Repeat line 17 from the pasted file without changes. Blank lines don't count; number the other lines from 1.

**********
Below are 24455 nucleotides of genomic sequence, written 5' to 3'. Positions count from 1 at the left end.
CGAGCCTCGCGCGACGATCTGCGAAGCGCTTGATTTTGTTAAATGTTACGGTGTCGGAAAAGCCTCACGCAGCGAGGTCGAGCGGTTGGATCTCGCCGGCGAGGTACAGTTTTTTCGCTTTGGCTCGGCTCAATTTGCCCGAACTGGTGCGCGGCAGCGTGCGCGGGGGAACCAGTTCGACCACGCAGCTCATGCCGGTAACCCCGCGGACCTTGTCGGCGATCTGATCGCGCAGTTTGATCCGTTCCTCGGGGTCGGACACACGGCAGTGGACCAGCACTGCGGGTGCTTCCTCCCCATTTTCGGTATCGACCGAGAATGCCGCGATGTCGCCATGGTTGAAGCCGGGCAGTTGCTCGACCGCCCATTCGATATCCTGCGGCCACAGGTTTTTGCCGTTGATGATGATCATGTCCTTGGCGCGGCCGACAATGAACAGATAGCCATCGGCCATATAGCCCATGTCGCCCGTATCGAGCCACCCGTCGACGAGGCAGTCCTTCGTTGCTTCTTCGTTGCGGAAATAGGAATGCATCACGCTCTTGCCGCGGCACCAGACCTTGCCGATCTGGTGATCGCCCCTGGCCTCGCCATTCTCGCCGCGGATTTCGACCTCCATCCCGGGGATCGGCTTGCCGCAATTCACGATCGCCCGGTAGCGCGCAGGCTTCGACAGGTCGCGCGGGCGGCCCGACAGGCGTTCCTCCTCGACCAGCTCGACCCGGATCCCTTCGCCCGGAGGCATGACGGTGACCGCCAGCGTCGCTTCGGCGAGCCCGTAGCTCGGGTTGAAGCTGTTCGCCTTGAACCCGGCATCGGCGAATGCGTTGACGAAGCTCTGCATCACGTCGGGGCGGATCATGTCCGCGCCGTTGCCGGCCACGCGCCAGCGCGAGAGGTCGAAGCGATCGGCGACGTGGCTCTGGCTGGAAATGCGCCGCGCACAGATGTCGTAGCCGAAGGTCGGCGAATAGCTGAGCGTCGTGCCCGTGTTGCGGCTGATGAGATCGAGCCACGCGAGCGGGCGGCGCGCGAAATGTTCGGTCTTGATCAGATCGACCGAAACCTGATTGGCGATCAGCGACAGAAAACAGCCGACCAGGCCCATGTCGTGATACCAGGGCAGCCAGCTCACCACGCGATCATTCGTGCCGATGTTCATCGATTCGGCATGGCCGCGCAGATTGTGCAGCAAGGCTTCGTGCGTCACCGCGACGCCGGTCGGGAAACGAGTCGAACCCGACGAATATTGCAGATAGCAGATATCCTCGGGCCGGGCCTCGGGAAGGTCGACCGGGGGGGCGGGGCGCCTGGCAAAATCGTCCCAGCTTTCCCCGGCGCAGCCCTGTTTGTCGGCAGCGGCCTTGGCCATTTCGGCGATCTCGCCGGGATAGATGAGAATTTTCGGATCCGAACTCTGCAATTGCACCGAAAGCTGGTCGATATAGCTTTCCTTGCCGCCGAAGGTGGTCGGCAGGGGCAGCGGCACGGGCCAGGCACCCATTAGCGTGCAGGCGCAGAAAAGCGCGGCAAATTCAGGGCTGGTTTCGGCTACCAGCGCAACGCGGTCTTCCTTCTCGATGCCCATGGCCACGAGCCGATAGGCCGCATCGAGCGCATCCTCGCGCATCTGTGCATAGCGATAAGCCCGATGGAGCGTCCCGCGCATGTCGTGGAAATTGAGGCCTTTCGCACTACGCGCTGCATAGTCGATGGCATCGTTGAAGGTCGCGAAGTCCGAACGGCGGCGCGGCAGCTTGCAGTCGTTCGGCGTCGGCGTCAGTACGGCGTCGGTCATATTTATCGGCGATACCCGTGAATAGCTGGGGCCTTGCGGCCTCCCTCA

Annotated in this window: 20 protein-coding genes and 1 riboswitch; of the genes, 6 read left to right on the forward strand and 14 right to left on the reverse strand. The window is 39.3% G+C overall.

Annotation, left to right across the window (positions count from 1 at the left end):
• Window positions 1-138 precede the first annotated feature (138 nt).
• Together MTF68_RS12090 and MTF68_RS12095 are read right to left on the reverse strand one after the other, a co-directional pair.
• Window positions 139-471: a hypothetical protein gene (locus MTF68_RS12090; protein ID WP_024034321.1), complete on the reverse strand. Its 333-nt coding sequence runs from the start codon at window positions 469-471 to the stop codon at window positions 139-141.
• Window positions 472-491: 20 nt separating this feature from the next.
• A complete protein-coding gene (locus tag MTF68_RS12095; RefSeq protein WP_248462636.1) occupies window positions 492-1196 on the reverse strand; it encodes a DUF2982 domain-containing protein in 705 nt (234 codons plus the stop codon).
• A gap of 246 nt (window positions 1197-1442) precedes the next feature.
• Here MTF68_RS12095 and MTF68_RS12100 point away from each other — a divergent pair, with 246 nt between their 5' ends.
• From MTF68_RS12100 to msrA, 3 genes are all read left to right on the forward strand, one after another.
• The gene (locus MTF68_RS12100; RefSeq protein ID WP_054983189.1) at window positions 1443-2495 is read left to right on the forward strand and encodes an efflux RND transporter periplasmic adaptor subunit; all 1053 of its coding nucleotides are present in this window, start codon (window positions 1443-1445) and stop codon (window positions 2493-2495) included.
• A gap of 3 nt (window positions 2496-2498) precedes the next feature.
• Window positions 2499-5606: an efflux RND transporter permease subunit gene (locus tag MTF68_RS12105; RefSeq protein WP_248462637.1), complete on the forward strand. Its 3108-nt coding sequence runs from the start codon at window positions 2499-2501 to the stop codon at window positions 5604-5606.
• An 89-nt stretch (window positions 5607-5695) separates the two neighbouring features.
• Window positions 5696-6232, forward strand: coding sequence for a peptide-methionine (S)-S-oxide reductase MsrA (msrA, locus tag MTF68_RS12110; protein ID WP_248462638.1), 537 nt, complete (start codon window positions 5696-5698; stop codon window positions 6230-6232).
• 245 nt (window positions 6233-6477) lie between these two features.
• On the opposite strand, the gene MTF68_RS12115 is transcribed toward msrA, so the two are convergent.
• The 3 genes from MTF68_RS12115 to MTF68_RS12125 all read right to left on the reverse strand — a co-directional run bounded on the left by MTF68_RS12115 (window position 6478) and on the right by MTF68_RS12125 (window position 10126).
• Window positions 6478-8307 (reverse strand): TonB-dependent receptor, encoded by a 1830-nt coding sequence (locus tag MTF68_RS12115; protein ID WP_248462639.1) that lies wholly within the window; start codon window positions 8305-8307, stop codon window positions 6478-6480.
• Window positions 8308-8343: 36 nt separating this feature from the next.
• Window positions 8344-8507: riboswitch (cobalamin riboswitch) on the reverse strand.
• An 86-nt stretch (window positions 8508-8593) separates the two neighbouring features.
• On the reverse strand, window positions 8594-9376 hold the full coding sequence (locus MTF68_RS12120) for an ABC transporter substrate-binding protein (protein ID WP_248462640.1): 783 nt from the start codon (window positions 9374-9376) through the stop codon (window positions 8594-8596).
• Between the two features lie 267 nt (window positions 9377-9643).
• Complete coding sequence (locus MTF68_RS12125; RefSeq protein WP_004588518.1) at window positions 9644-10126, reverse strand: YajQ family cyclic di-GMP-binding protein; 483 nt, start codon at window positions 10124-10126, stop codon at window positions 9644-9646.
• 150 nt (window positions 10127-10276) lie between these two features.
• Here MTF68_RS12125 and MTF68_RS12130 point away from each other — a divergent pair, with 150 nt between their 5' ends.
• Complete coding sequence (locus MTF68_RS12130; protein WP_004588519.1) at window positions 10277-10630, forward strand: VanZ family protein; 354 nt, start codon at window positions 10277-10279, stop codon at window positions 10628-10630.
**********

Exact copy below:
• Window positions 5696-6232, forward strand: coding sequence for a peptide-methionine (S)-S-oxide reductase MsrA (msrA, locus tag MTF68_RS12110; protein ID WP_248462638.1), 537 nt, complete (start codon window positions 5696-5698; stop codon window positions 6230-6232).